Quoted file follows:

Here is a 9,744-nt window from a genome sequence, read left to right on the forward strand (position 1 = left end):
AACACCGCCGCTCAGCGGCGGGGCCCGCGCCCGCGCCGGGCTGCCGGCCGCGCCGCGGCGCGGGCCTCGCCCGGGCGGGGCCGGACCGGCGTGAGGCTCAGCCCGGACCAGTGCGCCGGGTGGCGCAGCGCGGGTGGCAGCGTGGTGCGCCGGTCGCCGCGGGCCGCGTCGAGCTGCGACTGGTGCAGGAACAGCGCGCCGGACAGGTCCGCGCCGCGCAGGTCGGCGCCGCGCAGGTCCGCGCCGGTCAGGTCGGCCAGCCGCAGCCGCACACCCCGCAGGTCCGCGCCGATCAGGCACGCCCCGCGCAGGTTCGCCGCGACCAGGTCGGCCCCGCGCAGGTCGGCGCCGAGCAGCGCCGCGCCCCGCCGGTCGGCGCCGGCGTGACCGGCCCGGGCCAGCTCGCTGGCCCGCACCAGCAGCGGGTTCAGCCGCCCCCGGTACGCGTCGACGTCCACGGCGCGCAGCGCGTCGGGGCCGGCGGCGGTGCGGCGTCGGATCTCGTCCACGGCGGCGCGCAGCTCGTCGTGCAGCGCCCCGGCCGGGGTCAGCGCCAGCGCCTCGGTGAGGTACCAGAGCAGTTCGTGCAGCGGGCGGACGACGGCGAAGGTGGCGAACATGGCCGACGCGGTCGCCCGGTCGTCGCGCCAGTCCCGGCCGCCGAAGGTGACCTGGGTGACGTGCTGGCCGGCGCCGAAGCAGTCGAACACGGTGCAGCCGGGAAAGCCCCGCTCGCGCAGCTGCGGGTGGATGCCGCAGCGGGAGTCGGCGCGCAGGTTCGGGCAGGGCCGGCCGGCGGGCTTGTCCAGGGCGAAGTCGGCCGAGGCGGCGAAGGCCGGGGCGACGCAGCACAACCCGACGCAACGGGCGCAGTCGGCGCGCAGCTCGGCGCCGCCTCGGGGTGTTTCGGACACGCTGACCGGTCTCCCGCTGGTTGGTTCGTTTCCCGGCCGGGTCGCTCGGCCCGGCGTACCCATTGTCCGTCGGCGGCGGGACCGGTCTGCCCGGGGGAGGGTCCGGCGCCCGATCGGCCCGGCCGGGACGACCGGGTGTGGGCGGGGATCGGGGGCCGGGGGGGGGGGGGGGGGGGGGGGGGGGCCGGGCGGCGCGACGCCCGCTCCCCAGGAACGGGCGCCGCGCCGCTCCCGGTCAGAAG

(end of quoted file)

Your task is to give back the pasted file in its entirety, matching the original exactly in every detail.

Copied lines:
Here is a 9,744-nt window from a genome sequence, read left to right on the forward strand (position 1 = left end):
AACACCGCCGCTCAGCGGCGGGGCCCGCGCCCGCGCCGGGCTGCCGGCCGCGCCGCGGCGCGGGCCTCGCCCGGGCGGGGCCGGACCGGCGTGAGGCTCAGCCCGGACCAGTGCGCCGGGTGGCGCAGCGCGGGTGGCAGCGTGGTGCGCCGGTCGCCGCGGGCCGCGTCGAGCTGCGACTGGTGCAGGAACAGCGCGCCGGACAGGTCCGCGCCGCGCAGGTCGGCGCCGCGCAGGTCCGCGCCGGTCAGGTCGGCCAGCCGCAGCCGCACACCCCGCAGGTCCGCGCCGATCAGGCACGCCCCGCGCAGGTTCGCCGCGACCAGGTCGGCCCCGCGCAGGTCGGCGCCGAGCAGCGCCGCGCCCCGCCGGTCGGCGCCGGCGTGACCGGCCCGGGCCAGCTCGCTGGCCCGCACCAGCAGCGGGTTCAGCCGCCCCCGGTACGCGTCGACGTCCACGGCGCGCAGCGCGTCGGGGCCGGCGGCGGTGCGGCGTCGGATCTCGTCCACGGCGGCGCGCAGCTCGTCGTGCAGCGCCCCGGCCGGGGTCAGCGCCAGCGCCTCGGTGAGGTACCAGAGCAGTTCGTGCAGCGGGCGGACGACGGCGAAGGTGGCGAACATGGCCGACGCGGTCGCCCGGTCGTCGCGCCAGTCCCGGCCGCCGAAGGTGACCTGGGTGACGTGCTGGCCGGCGCCGAAGCAGTCGAACACGGTGCAGCCGGGAAAGCCCCGCTCGCGCAGCTGCGGGTGGATGCCGCAGCGGGAGTCGGCGCGCAGGTTCGGGCAGGGCCGGCCGGCGGGCTTGTCCAGGGCGAAGTCGGCCGAGGCGGCGAAGGCCGGGGCGACGCAGCACAACCCGACGCAACGGGCGCAGTCGGCGCGCAGCTCGGCGCCGCCTCGGGGTGTTTCGGACACGCTGACCGGTCTCCCGCTGGTTGGTTCGTTTCCCGGCCGGGTCGCTCGGCCCGGCGTACCCATTGTCCGTCGGCGGCGGGACCGGTCTGCCCGGGGGAGGGTCCGGCGCCCGATCGGCCCGGCCGGGACGACCGGGTGTGGGCGGGGATCGGGGGCCGGGGGGGGGGGGGGGGGGGGGGGGGGGCCGGGCGGCGCGACGCCCGCTCCCCAGGAACGGGCGCCGCGCCGCTCCCGGTCAGAAG